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The Jitsi Code Convention

Coding styles have often started religious wars inside projects with different developers trying to prove superiority of the convention they tend to favor. In Jitsi we believe that there is no such thing as a “better” coding style. It is all a matter of habit. However, we do insist on the fact that uniformity is of great importance for assuring code readability. In other words if we want new developers to comply with our coding style it is not because it is the best but simply because the rest of the code is written this way.

Coding Style

Jitsi is a Java application and as such employs the Java Code Convention extending it with the following rules:

  • Opening braces MUST be on their own line (especially those beginning a method).
  • Use 4 spaces to indent everything. Instruct your IDE not to use tabs under any circumstances and replace them with spaces.
  • Use package imports (package.*) and DO NOT import classes themselves.
  • Put your throws clause on its own line (indented) with one exception per line in the case of numerous exception
  • Put your implements and extends clauses on their own lines with a single class/interface per line.
  • Both code and javadoc are limited at column 80.
  • @param tag values in javadoc do not have any indentation
  • Use <tt> tags (rather than <code>) for monospace (e.g. <tt>true</tt>)
  • When in doubt, ask. There are certainly numerous other rules that are being followed by coders and that have been missed here so try to mimic existing code and feel free to send a question on dev when in doubt.
  • We are OK with single-line if-s, while-s, for-s and such not having braces. Using braces in such cases is also fine, of course.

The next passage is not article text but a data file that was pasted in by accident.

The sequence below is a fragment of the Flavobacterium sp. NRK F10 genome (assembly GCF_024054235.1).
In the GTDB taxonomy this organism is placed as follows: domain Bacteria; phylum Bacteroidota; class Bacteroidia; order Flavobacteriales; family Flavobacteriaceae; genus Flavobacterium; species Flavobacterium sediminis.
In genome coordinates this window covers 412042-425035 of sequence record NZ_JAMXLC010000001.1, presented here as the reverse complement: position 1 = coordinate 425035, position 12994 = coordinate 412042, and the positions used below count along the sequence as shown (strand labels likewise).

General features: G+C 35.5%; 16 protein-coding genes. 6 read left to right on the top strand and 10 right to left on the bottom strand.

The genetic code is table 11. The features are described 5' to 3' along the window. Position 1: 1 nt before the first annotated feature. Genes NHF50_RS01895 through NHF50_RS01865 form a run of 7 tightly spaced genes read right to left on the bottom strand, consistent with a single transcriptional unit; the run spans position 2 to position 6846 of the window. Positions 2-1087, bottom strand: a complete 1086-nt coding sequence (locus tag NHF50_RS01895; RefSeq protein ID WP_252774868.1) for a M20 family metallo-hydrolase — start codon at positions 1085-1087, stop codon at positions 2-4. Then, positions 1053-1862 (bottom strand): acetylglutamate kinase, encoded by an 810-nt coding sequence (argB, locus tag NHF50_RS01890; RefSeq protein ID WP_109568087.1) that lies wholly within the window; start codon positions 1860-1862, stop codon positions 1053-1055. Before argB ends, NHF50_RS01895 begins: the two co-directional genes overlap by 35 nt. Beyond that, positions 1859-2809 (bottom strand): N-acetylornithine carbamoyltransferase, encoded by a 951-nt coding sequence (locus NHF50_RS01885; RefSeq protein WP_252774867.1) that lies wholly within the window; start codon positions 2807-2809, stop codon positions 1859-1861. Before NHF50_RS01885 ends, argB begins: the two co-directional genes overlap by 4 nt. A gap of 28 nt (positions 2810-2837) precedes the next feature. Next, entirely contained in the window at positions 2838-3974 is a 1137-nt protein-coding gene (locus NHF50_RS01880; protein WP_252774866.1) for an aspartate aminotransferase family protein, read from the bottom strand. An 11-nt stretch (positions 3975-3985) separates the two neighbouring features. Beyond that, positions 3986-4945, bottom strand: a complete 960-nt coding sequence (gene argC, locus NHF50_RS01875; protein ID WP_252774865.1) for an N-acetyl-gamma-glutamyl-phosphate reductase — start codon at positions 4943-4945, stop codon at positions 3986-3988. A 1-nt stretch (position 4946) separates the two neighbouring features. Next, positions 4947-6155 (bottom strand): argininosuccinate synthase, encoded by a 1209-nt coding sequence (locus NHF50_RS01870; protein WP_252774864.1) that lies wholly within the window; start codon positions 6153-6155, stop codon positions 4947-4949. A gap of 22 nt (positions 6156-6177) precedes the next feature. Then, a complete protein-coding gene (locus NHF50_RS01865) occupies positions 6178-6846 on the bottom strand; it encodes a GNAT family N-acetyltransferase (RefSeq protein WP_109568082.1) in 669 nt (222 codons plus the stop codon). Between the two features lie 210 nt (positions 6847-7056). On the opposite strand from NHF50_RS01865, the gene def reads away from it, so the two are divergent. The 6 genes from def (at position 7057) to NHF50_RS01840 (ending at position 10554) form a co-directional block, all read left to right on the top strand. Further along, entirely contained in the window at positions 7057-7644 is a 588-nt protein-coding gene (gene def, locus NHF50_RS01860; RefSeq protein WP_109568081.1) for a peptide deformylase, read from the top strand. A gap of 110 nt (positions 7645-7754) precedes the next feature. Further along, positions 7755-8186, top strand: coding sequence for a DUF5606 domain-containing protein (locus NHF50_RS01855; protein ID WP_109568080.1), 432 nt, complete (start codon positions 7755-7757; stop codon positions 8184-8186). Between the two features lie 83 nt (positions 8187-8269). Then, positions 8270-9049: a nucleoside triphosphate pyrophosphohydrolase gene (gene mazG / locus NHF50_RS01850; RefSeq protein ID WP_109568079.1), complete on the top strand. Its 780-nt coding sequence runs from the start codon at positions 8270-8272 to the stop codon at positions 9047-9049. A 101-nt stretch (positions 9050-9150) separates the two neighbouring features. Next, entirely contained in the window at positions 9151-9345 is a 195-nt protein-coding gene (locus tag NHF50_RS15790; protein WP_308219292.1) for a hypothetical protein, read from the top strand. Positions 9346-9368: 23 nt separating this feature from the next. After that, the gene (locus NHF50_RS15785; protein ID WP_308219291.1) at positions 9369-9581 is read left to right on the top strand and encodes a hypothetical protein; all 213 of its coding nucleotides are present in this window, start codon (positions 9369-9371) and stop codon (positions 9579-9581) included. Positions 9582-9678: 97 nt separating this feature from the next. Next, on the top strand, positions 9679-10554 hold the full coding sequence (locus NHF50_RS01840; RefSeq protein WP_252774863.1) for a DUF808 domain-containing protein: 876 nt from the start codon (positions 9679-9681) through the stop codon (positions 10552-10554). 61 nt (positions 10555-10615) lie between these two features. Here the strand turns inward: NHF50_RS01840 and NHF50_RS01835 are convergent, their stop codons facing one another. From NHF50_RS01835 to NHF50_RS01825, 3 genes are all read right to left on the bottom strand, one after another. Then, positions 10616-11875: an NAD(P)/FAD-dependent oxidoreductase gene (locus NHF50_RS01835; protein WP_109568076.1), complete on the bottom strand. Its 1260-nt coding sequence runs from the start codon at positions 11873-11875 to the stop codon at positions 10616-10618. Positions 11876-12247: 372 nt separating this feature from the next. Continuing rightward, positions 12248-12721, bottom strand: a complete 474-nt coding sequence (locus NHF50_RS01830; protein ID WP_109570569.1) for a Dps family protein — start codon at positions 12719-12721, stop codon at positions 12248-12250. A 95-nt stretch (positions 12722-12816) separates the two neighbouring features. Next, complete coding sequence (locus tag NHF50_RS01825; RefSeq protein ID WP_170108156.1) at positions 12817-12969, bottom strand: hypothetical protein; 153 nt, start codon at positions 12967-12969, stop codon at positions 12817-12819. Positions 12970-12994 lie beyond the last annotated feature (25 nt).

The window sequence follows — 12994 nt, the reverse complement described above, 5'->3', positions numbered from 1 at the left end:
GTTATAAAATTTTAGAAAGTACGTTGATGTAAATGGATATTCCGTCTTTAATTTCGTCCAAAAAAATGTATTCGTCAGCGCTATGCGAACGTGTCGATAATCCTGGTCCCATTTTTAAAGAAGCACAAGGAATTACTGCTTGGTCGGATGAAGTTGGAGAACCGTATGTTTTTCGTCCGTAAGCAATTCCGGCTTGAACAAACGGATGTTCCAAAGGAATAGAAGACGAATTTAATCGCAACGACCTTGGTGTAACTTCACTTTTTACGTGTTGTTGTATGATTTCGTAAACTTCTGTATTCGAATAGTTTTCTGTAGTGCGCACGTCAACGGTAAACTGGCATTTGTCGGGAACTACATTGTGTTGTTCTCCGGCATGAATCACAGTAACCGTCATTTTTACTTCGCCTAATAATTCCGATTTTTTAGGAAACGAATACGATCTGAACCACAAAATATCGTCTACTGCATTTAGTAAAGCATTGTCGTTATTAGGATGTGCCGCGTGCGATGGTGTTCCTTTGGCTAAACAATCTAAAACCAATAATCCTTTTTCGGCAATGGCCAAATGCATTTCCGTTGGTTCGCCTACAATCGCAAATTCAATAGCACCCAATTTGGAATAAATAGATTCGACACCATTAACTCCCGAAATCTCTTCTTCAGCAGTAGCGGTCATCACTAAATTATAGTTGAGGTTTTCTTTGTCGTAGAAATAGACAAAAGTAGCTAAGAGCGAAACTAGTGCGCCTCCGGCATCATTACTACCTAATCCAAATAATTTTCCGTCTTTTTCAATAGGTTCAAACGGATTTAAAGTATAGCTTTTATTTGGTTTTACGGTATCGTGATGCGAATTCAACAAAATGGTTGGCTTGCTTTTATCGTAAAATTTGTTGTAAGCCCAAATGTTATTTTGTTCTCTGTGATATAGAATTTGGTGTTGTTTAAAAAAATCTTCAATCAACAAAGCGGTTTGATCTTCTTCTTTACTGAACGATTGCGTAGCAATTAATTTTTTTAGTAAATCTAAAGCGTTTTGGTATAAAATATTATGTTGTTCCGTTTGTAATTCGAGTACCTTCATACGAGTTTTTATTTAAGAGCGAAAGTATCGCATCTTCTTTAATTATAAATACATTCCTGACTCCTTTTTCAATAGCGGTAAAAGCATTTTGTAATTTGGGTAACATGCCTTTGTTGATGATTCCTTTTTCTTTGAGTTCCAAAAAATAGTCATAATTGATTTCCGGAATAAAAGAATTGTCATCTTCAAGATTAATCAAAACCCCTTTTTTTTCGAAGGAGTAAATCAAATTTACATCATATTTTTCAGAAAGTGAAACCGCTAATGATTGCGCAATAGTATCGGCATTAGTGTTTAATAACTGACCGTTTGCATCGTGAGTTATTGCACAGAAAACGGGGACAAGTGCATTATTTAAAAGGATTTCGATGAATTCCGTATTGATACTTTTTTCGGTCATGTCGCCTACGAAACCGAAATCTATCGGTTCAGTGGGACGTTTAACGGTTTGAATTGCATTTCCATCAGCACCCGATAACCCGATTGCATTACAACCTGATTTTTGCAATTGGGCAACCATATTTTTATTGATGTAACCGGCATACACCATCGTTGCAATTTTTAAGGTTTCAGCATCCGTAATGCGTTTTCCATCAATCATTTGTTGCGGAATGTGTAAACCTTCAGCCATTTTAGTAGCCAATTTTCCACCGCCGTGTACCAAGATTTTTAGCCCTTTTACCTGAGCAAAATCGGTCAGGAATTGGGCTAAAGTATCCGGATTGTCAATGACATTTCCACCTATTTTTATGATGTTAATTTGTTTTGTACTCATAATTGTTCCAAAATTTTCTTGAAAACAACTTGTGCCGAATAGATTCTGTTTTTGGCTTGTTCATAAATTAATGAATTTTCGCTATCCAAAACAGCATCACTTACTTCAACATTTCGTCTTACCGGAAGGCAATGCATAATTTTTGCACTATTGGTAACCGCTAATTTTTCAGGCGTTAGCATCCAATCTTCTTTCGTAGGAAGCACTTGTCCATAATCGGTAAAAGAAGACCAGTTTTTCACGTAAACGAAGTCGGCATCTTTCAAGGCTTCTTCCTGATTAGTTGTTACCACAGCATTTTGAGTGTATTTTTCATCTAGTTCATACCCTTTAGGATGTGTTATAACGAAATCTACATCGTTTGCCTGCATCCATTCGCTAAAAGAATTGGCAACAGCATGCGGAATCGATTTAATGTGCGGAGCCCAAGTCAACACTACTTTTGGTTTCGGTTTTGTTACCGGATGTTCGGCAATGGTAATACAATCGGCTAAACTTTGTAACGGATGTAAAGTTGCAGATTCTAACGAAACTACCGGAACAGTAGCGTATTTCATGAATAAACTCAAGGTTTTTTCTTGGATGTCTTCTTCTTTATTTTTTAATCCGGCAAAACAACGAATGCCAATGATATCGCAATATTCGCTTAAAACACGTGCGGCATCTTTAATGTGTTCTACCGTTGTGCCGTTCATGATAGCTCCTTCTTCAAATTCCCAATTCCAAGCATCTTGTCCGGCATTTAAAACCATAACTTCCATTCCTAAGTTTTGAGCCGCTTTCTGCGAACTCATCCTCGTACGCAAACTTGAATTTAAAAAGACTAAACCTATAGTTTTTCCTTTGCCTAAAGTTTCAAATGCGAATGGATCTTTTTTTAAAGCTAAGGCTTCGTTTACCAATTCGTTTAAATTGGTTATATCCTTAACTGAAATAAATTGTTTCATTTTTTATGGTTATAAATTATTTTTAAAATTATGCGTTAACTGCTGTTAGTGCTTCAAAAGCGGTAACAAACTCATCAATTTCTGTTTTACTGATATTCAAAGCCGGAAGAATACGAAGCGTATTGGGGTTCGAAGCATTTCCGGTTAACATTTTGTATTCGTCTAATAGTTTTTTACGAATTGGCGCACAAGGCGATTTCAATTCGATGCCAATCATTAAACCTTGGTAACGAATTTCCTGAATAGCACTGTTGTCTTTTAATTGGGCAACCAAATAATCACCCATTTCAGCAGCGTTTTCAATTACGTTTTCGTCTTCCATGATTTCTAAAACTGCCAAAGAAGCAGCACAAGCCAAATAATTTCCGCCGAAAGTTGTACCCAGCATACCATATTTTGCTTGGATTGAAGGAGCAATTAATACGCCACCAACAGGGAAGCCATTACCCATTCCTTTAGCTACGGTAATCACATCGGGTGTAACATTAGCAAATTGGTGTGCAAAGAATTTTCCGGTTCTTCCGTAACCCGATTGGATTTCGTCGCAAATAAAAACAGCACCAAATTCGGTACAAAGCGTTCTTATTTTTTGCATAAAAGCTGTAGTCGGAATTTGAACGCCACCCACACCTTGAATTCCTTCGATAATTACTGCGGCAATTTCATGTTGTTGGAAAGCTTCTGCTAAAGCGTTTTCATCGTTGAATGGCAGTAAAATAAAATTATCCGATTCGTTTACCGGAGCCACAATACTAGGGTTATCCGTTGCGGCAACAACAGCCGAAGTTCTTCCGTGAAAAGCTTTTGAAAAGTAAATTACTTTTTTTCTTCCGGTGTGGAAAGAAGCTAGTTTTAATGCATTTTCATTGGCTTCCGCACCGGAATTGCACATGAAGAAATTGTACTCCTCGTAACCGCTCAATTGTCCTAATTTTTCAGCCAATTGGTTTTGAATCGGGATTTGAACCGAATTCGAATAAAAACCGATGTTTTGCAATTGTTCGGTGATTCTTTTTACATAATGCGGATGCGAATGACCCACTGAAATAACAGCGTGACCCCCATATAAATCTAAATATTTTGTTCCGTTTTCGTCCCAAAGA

• When iterating over maps we prefer iterating over the entry sets rather than just going over the keys and then looking up all their respective values.
  • When creating new property to enable/disable a feature, name it so that the default value to be false.

Check this list every now and then as further specifications may be added.

Document Everything

Every method and every class, whether public or internal, MUST start out with a documentation (javadoc) comment that describes what the method (class) does. For methods the documentation must mention every parameter received by the function, return value, and every exception thrown. Use javadoc tags (@param, @returns, @return) when describing each one of these.

Javadoc comments are also highly recommended for most member fields (even when private).

Read over the Jitsi code to get an overview of how documentation looks in practice.

IDE Formatting Facilities

For all Eclipse users, we are providing a formatter, that could be imported and used by Eclipse source formatting facilities. Simply download the file, go to the Preferences window of your Eclipse installation, then choose Java/Code style/Formatter and click “Import”. Note: However please do not use the “auto format” on existing code! (This could add arbitrary line returns in all the code and you could result with a bunch of modifications when just changing a single thing.)